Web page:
Variations that are permitted within the production process should not be evaluated as defects, but should be tolerated. Images of several good parts form the reference dataset so the system is able to learn about the variation of the ‘good class’ of parts. Position correction, compensation for changes in the ambient light and passive or active dust protection make the system particularly sturdy for tough day-to-day foundry use.

Performing 100% inspection

The system must be fast enough to perform 100% inspection of every core and mold produced. Usually, it is connected to the PLC of the production line or to a robot, so that suitable actions can be triggered using the automatically generated inspection result.

Triangulation-based acquisition of range images — For castings, the situation is different. Surface variations that are not quality-related would lead to an unacceptable false-alarm rate when using 2D acquisition techniques. Especially for complex castings, manual inspection or 2D acquisition lacks reliable and comprehensive quality assurance. For manual inspection, the complexity of castings like cylinder heads, engine blocks or transmission housings causes unacceptable performance as features or defects would simply be missed. 2D (grayscale) inspection systems could be used for inspecting openings or other ‘simple’ tasks.

However, when it comes to complete surface inspection, these 2D systems would suffer from variations in the surface reflectivity, which are not quality related. Thus, triangulation-based acquisition of range images is the right choice. It scans the explicit surface profile and enables an almost all-over quantitative surface inspection of castings. It does not suffer from reflectivity variations, because it acquires the explicit height information of the surface. Different faces are presented sequentially to the vision system by an industrial robot.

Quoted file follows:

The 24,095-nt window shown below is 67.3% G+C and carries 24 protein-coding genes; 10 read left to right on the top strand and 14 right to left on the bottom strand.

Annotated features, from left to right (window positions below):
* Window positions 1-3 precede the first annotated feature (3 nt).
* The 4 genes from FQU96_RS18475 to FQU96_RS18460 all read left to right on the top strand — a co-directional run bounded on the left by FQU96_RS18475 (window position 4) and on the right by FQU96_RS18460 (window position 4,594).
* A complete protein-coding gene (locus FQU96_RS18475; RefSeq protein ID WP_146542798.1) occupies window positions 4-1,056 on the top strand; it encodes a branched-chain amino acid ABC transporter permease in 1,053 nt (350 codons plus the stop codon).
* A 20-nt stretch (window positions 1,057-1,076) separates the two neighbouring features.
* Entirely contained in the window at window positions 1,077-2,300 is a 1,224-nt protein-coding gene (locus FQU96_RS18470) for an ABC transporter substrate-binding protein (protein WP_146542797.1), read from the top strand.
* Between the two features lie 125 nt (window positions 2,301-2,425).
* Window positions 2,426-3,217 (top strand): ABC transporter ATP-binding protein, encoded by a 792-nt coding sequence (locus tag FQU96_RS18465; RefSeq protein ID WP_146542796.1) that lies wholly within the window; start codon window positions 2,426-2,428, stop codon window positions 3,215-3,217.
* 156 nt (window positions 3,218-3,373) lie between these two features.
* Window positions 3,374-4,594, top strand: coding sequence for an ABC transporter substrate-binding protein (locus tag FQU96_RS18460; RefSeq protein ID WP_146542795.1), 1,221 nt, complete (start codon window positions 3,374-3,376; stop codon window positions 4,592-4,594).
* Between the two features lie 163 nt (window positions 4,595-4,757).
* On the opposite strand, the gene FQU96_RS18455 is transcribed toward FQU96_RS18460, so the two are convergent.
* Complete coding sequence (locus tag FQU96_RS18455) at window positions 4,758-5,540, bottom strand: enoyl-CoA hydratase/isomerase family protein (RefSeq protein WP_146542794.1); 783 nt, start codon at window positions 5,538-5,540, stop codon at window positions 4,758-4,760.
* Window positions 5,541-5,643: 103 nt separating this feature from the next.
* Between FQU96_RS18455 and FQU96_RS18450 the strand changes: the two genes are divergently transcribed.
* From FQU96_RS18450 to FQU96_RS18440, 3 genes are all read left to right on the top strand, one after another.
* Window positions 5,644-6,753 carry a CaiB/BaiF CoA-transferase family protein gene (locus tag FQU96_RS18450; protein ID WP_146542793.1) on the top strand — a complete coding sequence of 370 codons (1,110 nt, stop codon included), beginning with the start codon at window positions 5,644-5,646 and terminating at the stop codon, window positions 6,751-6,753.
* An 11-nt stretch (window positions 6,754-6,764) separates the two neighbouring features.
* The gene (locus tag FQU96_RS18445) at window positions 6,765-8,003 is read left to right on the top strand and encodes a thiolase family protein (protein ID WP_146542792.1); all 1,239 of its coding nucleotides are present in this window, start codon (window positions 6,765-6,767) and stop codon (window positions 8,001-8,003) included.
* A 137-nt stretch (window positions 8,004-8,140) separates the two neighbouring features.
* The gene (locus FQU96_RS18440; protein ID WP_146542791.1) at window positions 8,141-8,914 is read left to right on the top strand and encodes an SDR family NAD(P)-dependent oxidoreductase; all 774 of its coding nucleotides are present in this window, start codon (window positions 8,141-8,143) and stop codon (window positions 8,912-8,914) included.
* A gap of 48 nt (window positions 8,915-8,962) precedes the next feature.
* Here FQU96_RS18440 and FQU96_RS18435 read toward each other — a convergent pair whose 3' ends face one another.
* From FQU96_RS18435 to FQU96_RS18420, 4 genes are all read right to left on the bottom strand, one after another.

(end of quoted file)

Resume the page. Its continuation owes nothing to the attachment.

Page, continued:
Fig. 3.

The acquisition unit contains a light-section sensor moving on a highly dynamic and precise linear actuator (Fig.3.) Several lasers are used on opposite sides of the camera to minimize blind areas. Different triangulation angles allow trade-offs between resolution and measuring range.

Fig. 4.

Typically, each scan takes about one to two seconds and provides approximately 5 million 3D data points. The fault detection and analysis is completed after an additional second, thus allowing the in-line inspection of 100% of the production. The attainable height resolution clearly depends on diverse design parameters in the set-up. A typical system achieves a vertical resolution of 0.1 mm on a lateral sampling grid of 0.2 mm × 0.2 mm. By using a robot, this system is extremely flexible: Different products can be examined by the same system, if necessary using different grippers. Beyond that, the test strategy can be chosen very flexibly, selected sides can be scanned several times in different situations, using different lasers and triangulation angles. If the cycle time is tight, the use of a multi-camera set-up can parallelize the data collection (Fig.4.)

Fig. 5

The inspection routines are configured by means of a concise graphical user interface. All inspection results are stored in a database that can be queried from any networked computer. In particular, the operator at the rework station simply has to scan the Datamatrix code (or another one-to-one label) and immediately gets images of the defective faces with the exact locations of the flaws indicated2.

However, this technology also provides even more benefits: high-performance computer technology and the consistent improvement of up-to-date 3D techniques offers a complete comparison to CAD model (Fig.5) as well as extensive gaging, as at a CMM machine in the measuring room. But, we are still on the shop floor — 100% inline!

Fig. 6.

Laser marking for individual part identification — For the individual identification of castings produced in sand-based processes, a marking system engraves individual character strings. This marking system makes use of a high-powered, solid-state marking laser that ‘burns’ the characters out of the sand. This process is feasible in all kinds of foundry sands, including cold-box, hot-box, no-bake, inorganic and green sand. For sure, parameters differ and depend on the sand process that is being used. However, as a rule of thumb you can engrave, for example, six characters of 8-mm character height, 1-mm line width and depth in approximately 6 seconds (Fig.6.)

Fig. 7.